It worked out very good for me, because I had a tiny bit seniority over the other girls from my school that also had gotten jobs there. That meant I had a better pick of the hours I wanted to work. I will never forget getting my first pay check from South Western Bell telephone company. I went to a bank close to where I worked and cashed my first real pay check. I went to the closest book store and bought two books, a bible and a dictionary. I was so proud to have a leather covered bible. Yes, I still have that bible and have read it cover to cover serval times. In fact I keep it by my bed still.
With the next check I opened a savings account.
Since I lived at home, I could save more money. I did walk with Grandmother Haswell every Saturday to the grocery store and pay for the groceries she bought. My first pay check was $35 a week for five days. I really didn’t mind working late at night, but didn’t like working all night long. We all had to work all night from ten to seven for a month, but usually it was only a couple of weeks. After my training I worked from three to eleven. And if we worked after ten at night the company sent us home in a taxi. I also worked some split shifts, but didn’t like them. Also if we worked till eleven we only had to work seven hours, but we would get paid for eight, and if we worked til midnight we only worked from six to twelve. I didn’t like working until midnight, but liked getting off at eleven and only having to work seven hours.
Another thing I liked about my job was that I made more money than my friend that worked in a bank. And I got raises every year.
After working two years and saving for college Mother decided we needed a bigger house because Erica and Parker were coming to live with us. Mother asked me for my college savings to make a down payment on a bigger house, so I let her have it and signed a note to make the rest of the down payment. If I remember right the house cost $4,500. I was 19 then when I helped buy my first house. Erica didn’t stay long with us, so we didn’t move into the bigger house. Instead Mother rented it out and it paid for itself. I think the most interesting thing about that house was…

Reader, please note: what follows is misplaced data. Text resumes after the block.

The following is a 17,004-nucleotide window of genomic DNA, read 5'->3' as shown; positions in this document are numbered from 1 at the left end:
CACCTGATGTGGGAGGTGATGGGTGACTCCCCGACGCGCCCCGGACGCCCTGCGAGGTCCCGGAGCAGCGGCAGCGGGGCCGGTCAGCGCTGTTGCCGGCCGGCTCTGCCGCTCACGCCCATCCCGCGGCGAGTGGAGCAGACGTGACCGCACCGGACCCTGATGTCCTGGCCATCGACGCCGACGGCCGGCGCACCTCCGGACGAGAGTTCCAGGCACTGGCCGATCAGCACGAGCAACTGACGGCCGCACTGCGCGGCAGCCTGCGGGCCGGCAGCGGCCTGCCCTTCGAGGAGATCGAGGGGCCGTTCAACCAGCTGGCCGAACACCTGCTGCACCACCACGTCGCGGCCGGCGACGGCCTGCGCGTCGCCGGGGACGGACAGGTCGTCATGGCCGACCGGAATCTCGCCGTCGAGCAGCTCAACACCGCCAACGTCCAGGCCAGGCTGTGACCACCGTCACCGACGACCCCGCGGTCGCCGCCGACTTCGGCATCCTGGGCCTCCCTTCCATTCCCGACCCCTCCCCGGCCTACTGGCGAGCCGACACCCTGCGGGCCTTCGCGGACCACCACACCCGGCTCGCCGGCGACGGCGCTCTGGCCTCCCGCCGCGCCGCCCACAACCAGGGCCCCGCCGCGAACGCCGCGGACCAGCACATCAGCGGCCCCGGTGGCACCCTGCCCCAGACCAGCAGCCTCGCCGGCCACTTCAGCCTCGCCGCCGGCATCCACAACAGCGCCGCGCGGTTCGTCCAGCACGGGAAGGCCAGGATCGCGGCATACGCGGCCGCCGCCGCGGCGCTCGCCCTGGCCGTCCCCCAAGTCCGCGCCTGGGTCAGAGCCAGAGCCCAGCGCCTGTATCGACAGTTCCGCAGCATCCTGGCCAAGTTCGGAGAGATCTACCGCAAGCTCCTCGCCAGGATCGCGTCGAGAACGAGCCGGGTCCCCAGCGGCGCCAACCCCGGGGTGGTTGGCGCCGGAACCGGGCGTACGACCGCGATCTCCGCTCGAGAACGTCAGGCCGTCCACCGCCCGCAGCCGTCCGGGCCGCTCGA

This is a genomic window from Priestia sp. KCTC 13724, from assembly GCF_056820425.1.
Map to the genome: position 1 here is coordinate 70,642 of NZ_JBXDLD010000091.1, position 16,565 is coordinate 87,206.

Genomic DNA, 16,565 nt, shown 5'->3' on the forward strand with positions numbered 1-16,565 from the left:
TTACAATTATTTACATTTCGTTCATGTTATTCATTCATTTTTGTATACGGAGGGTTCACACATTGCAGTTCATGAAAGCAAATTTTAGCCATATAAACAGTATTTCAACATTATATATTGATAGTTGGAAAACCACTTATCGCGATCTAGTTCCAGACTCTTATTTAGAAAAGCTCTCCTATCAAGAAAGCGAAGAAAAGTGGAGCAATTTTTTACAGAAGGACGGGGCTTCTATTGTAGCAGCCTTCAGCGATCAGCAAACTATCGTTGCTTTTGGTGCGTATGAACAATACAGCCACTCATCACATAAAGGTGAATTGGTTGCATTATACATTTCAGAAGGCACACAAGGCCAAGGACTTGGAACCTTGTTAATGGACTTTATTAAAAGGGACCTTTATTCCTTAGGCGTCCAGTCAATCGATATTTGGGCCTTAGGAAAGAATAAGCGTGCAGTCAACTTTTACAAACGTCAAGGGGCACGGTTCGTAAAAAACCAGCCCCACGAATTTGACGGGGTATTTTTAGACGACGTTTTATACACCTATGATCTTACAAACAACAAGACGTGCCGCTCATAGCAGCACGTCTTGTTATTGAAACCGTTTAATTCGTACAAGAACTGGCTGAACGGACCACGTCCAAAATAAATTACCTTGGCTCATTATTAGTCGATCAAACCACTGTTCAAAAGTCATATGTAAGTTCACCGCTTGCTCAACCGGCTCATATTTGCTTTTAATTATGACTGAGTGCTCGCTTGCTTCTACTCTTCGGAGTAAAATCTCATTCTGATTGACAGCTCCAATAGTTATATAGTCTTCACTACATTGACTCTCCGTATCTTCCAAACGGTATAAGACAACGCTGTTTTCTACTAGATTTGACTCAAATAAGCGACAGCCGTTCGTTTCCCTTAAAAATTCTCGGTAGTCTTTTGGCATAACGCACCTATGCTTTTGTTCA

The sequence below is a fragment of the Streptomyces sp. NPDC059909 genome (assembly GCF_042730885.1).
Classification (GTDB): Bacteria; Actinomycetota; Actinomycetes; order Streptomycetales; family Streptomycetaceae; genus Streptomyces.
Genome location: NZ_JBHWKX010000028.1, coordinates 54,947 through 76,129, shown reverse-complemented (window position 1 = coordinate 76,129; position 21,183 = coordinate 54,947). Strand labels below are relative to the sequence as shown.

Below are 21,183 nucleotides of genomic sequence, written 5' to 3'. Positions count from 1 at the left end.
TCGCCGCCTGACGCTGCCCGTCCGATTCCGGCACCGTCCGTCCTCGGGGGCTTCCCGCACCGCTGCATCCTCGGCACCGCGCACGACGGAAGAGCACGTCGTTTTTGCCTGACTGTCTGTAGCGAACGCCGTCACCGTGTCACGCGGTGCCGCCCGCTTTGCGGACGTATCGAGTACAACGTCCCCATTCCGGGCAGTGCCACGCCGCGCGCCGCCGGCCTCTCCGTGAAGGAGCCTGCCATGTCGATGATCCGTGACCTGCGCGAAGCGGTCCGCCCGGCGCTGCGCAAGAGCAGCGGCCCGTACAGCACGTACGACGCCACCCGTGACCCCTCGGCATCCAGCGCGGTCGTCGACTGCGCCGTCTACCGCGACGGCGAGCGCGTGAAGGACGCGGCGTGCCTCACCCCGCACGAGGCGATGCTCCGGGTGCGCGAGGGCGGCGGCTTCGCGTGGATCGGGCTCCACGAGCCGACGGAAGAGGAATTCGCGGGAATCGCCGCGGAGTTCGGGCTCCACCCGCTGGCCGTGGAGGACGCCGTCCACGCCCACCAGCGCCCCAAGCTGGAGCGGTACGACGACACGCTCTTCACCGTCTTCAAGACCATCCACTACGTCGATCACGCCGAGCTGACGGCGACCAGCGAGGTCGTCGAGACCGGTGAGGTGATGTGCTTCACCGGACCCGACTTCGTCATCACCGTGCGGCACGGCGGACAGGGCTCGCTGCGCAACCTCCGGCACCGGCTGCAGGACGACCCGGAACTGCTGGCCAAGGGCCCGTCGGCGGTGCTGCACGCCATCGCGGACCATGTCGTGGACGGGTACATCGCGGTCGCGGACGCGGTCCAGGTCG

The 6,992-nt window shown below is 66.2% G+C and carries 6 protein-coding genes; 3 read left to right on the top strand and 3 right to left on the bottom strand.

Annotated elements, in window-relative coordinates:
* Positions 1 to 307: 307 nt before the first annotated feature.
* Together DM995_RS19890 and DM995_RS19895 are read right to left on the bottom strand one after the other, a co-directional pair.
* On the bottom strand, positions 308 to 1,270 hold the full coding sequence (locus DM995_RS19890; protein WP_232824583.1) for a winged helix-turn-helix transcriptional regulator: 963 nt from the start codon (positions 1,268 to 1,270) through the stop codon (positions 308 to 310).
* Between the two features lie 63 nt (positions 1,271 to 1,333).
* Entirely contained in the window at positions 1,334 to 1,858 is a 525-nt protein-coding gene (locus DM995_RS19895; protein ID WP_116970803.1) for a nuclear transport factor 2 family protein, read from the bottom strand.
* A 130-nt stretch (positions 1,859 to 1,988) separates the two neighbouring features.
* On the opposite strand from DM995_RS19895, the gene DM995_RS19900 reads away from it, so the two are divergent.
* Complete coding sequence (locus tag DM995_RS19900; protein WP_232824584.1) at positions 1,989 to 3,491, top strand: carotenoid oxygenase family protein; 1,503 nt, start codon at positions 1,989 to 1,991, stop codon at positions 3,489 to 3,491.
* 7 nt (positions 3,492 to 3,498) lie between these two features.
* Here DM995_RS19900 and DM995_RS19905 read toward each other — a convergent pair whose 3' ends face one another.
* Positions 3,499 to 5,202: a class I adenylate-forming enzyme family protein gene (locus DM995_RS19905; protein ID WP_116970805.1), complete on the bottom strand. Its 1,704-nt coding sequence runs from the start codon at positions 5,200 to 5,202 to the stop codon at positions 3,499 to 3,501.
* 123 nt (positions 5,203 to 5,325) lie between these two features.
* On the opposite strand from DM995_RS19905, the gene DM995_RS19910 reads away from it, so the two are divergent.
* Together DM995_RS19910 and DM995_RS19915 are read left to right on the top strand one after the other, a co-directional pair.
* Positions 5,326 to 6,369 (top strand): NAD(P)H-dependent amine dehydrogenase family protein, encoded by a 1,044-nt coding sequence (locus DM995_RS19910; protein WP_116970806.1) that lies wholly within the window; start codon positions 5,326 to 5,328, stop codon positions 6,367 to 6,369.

Cliff hanger! Tune in next week to learn what Mom said about that house. It’s a doozy!
LESSON LEARNED: Sometimes life unexpectedly drops an opportunity into your lap, like finding they need an immediate worker when you think you are only going in for a screening interview.
LESSON LEARNED: Be willing to jump on those opportunities life gives you, like Mom saying, “I can start any time.”
LESSON LEARNED: Stick to your priorities and let the rest take care of itself. Mom forgot all about her mother because she was so focused on succeeding with her new job. But her mother took care of herself by asking and learning Mom already had started work.
LESSON LEARNED: Saving instead of spending is often seen as a restriction, but actually expands your opportunities. Mom originally intended her savings for college. Yet when her mom came to her with the need for the house, Mom’s “frugality” gave her the freedom to be generous.
These two pictures show Mom as a young adult. The painting was done by Mom’s Aunt Marjorie.
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One thought on “Blog Post # 37: My Mom: Miriam Elizabeth Hall Gateley; Part 6 – Young Girl to Young Adult”
Great pictures. Thanks.